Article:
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Lori Piestewa National Native American Games

(L-R) Carla Piestewa, Brandon Piestewa and Percy Piestewa at the Fiesta Bowl Lori Piestewa National Native American Games opening ceremony on July 19.

Lori Piestewa’s impact continues today in many ways, and each year in July her legacy lives on in the form of the popular Fiesta Bowl Lori Piestewa National Native American Games.

The games routinely attract hundreds of Native athletes from Arizona and beyond. This year’s games took place on the weekend of July 19 and featured basketball, softball, youth baseball, volleyball and cross country competitions. Athletes from the Salt River Pima-Maricopa Indian Community regularly participate. SRPMIC hosted baseball and basketball games throughout the Community. The Community was also a sponsor of the games.

Piestewa (Hopi) was a 23-year-old American soldier in 2003 when she was killed in combat in Iraq. She was the first Native American woman serving in the U.S. Armed Forces to die in combat. She left behind her daughter, Carla, and son, Brandon, who were 3 and 4 at the time of their mother’s death. A few months after Lori’s death, Erik Widmark, executive director of the Grand Canyon State Games, established the Piestewa Native American Games in honor of Lori. Ever since, the games have taken place each summer in the Valley.

On July 19, Brandon and Carla, as well as Lori’s mother, Percy Piestewa, were in attendance as part of the opening ceremony at the Embassy Suites by Hilton Scottsdale Resort. Brandon and Percy spoke in front of a packed room of Native athletes and their families.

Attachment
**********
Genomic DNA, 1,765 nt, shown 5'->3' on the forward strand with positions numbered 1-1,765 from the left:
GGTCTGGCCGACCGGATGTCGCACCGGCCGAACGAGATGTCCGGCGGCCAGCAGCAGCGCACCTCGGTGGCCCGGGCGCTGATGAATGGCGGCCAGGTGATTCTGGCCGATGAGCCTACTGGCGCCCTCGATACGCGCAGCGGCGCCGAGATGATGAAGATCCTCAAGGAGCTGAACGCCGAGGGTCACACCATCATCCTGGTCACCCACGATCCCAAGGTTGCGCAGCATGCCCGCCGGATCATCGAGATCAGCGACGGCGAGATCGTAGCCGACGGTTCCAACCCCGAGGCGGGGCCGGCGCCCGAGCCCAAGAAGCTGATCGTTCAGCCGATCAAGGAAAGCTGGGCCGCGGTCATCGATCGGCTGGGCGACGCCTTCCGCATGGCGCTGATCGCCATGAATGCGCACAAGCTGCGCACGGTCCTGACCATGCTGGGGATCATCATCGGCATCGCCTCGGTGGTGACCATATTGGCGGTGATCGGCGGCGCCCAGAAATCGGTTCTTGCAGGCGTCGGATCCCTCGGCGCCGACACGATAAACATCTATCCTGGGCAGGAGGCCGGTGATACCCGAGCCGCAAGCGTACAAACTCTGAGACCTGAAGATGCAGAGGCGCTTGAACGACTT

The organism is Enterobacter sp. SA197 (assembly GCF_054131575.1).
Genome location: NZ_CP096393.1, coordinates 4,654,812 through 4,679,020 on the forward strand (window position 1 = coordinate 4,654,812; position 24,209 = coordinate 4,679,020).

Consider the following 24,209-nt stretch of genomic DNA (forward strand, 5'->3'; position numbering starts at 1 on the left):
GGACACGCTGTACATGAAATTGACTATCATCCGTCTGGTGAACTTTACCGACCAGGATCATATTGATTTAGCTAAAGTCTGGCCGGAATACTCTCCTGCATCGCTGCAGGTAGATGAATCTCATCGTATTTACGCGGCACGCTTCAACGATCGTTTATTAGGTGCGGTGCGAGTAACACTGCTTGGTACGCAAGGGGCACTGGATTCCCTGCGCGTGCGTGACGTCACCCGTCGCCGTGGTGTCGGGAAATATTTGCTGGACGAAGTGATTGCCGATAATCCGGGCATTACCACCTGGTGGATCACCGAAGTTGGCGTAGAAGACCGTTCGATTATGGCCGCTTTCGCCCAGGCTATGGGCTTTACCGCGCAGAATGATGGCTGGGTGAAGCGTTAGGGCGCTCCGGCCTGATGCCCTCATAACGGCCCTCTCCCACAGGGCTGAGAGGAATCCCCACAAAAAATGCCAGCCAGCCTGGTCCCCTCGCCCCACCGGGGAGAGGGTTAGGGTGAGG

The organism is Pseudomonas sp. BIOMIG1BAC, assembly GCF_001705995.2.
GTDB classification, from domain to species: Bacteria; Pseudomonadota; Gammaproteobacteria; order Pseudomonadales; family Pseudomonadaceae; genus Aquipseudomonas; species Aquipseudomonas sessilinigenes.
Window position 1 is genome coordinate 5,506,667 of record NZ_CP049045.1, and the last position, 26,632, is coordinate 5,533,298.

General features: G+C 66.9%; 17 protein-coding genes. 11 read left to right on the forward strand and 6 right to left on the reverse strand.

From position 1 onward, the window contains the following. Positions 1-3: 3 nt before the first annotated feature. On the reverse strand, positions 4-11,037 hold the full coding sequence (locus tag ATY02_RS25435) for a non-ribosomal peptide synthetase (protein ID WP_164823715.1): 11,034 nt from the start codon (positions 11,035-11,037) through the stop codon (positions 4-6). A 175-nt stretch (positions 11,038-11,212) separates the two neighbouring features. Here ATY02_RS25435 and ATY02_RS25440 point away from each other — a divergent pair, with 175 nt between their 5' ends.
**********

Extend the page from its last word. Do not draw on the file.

“Thank each and every one of you,” Percy Piestewa said. “It’s amazing what one person can do. Each of us are individuals; each of us matter; what you do matters. So, by participating and honoring Lori by doing what you love to do, that’s what we need to do throughout our lives. Always stay positive and remember you are here to have fun.”

Lori Piestewa was a great athlete. She played multiple sports and excelled at softball while growing up in Tuba City, Arizona. She was an active member in the ROTC. Her impact is easy to find in the Valley: a popular mountain in Phoenix was renamed Piestewa Peak in her honor.

“Sports in our background is very huge, with our mother playing softball in ROTC; both Carla and I have been influenced by playing sports for the majority of our childhood,” Brandon Piestewa said. “It’s really fun to see the youth come out and participate and see so many people here to honor our mother and get out and have fun.”

For more information about the Piestewa Games, visit

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